Pitchers -- Keep an eye out for Rio Britton, Oregon (left hand), and my man Jordan Gonzales, Nevada (right hand).

Who are some of the best coaches you have had?

"I have been seriously been blessed to play for some great coaches. I can go on and on with names, but know that I have honestly learned something from each one of them.  That aside, as you grow your game, your training coaches are the ones that can help you develop and address the areas you may need individual help with. In that respect, I feel my hitting, throwing, and catching coaches were key to growing my game."

"I remember my father taking me to BMP (Baseball Mentoring Program) and introducing me to Jalal Leach when I was seven years old. To this day Jalal continues to check in on me.  As I approached high school it was apparent that coaches wanted me to pitch so my father then introduced me to Caleb Balbuena. He taught me how to use my whole body, rather than depending only on my arm. Caleb also helps me in other parts of my game, but he recognized that I likely had a future in catching and introduced me to Matt Ceriani.  Matt doesn't just provide instruction, he puts on the gear and gets dirty."

Who had the biggest impact on your career?

"Growing up in a baseball household, my father, grandfather, family friends were always following the Los Angeles Dodgers. We would use the time between innings to work on hitting something. My father would sometimes throw rolled-up socks in a game of 21 (the white were one point, multi-color were two, and dark ones were three points). It would always begin as fun and then turn into something competitive."

"I think my father's worst fears were that I would become a video gamer.  If he saw me sitting down or about to put on the play station, he would say "hey - its a good time to hit some baseballs."  When it was Winter, he put up a couple of nets in the family room and turn the music on and I'd hit baseballs.  He coached me for most of my younger years and still loves to throw me batting practice. I am amazed he can still lift his arm over his shoulder."

During my days of rehab at SSC I would constantly see the old man Tom Martinez finding time during lunch or after work to throw Max a round of BP in the cages. Since we were young it was easy to see that Tom wanted to always be there to help Max be the best player he could be.

What is a gameday routine like?

"It all begins with a good meal, good tunes and then some "FOM."  FOM is taught by J.J. Sherill and is short for Frame of Mind. It's all about getting to the mindset that "I am great." The Jerry Manual Foundation (JMF) coach taught me and my teammates this mental exercise while playing for JMF in New York  (more on that later)."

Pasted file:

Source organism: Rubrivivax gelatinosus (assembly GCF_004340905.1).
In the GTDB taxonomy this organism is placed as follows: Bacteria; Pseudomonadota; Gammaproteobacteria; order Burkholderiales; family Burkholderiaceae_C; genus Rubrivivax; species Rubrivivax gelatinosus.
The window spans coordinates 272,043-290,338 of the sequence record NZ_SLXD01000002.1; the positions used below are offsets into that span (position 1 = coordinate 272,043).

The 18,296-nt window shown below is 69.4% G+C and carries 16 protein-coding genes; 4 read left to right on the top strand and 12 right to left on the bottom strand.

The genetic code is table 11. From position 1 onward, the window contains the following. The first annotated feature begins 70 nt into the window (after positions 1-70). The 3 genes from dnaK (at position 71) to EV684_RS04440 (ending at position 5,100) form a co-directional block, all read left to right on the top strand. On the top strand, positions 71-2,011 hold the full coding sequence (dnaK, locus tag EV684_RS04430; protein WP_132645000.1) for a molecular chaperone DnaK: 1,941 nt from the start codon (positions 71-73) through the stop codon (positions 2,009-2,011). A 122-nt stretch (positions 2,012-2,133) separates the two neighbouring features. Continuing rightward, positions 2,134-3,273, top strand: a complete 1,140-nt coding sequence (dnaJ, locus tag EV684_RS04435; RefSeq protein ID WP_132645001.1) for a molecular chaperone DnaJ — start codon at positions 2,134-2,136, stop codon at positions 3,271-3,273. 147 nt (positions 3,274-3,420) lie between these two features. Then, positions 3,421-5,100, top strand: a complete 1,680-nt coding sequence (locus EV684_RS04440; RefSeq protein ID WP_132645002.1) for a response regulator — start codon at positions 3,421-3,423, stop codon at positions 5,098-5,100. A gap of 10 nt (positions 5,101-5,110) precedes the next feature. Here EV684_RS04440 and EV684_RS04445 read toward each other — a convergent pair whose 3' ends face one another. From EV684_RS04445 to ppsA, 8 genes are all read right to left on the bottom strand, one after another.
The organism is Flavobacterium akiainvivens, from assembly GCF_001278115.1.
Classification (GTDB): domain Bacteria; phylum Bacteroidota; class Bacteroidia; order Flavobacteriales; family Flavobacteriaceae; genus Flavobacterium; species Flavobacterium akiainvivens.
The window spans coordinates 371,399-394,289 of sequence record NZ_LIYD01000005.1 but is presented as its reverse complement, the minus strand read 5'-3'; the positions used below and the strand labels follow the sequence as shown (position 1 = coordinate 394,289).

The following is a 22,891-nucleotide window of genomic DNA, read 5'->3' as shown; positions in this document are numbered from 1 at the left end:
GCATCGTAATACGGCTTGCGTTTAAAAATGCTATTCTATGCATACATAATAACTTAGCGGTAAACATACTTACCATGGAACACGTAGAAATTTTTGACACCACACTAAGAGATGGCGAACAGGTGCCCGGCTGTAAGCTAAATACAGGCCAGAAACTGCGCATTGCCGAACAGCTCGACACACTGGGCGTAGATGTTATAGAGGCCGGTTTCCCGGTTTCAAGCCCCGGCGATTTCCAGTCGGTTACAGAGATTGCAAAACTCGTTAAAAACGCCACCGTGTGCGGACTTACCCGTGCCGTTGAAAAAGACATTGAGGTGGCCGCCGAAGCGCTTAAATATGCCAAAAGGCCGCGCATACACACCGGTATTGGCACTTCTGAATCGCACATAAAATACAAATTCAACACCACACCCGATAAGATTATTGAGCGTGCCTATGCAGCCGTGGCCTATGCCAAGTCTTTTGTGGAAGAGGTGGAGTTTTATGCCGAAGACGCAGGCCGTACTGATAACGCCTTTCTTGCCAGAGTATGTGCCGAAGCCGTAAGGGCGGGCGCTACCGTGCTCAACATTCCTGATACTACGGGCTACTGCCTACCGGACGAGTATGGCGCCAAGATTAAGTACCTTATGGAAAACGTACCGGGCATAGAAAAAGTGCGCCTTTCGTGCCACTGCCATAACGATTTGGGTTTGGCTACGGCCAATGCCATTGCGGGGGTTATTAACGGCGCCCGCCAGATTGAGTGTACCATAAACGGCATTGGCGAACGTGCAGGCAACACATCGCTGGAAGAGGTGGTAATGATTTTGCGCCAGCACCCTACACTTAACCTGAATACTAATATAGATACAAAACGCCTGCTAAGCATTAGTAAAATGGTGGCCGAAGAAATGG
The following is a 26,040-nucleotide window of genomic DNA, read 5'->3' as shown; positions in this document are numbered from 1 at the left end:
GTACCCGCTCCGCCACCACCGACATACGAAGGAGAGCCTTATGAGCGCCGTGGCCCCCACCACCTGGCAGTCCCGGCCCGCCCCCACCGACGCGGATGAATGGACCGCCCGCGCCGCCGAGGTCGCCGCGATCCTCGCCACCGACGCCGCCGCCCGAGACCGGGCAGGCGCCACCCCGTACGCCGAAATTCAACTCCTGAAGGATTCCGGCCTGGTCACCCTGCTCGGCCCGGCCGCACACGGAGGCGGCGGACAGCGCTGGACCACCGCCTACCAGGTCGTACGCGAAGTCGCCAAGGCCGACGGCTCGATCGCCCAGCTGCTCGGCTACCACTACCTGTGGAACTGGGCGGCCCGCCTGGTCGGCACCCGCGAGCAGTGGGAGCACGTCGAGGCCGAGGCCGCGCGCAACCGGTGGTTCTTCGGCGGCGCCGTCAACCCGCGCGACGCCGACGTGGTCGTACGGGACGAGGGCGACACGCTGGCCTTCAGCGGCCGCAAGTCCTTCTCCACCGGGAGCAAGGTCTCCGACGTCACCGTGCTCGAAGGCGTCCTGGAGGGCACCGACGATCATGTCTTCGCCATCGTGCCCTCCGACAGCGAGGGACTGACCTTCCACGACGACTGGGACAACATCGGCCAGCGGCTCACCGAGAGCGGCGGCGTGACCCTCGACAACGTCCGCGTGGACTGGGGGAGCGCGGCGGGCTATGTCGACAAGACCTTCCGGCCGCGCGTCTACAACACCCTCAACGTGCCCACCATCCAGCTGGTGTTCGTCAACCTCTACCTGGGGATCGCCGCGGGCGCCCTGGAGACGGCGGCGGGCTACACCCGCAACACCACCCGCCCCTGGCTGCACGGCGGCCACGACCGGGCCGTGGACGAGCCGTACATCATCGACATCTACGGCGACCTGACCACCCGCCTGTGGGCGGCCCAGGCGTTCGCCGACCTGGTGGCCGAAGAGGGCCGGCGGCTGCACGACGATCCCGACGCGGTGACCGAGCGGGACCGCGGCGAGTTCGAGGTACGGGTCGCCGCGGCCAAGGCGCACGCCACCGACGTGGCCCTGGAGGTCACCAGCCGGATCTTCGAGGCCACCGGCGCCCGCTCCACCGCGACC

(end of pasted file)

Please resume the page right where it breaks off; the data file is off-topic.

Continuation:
Why did you choose Kansas over other schools?

"Easy Answer -- Head Coach Ritch Price. Additionally, I have always enjoyed playing baseball outside of California. KU plays in the Big 12 and our non-conference schedule takes us to different parts of the country, as well as to the occasional international spot."

What are you looking forward to most in Kansas?

"I am most interested in meeting my new teammates, creating some new friendships, and making even more fun memories over the next few years."

What advice would you give to younger players wanting to play in college?

"My best advice for anyone wanting to play baseball is to find a team that allows you to play multiple positions. My father was diligent about how much I used my arm to throw, whether it was catching or pitching. I think his worse fear was that I would get stuck as a PO (pitcher only)." 

"It is also important to find a batting cage or facility where you can grow.  There are many really good spots in the Sacramento Region, but I really enjoyed the smaller confines of BMP, which is now Davis Sports Academy. I lived a few minutes away and it became another home to me. Lastly, find a trainer to help you with your development. You might have athleticism or a strong throwing arm, but a trainer, like the ones I mentioned earlier, they should want you to develop, as well as have fun. Its a process!"

As Max becomes hopeful for a spring season in 2021 we can also admire the journey he has been on since his younger days of baseball all the way up to the hybrid- hitting, swiss army defender he has become. Plug this kid in a lineup and he'll produce runs. Put him anywhere on the field and he'll give a jaw-dropping play. Max Martinez has become a "dude" out of the 916 and will represent a talented city at a big name school with unmatched skills, a hard-working mentality, and insane levels of talent. M&M will do damage in Kansas.

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© 2020 by Lalo Mata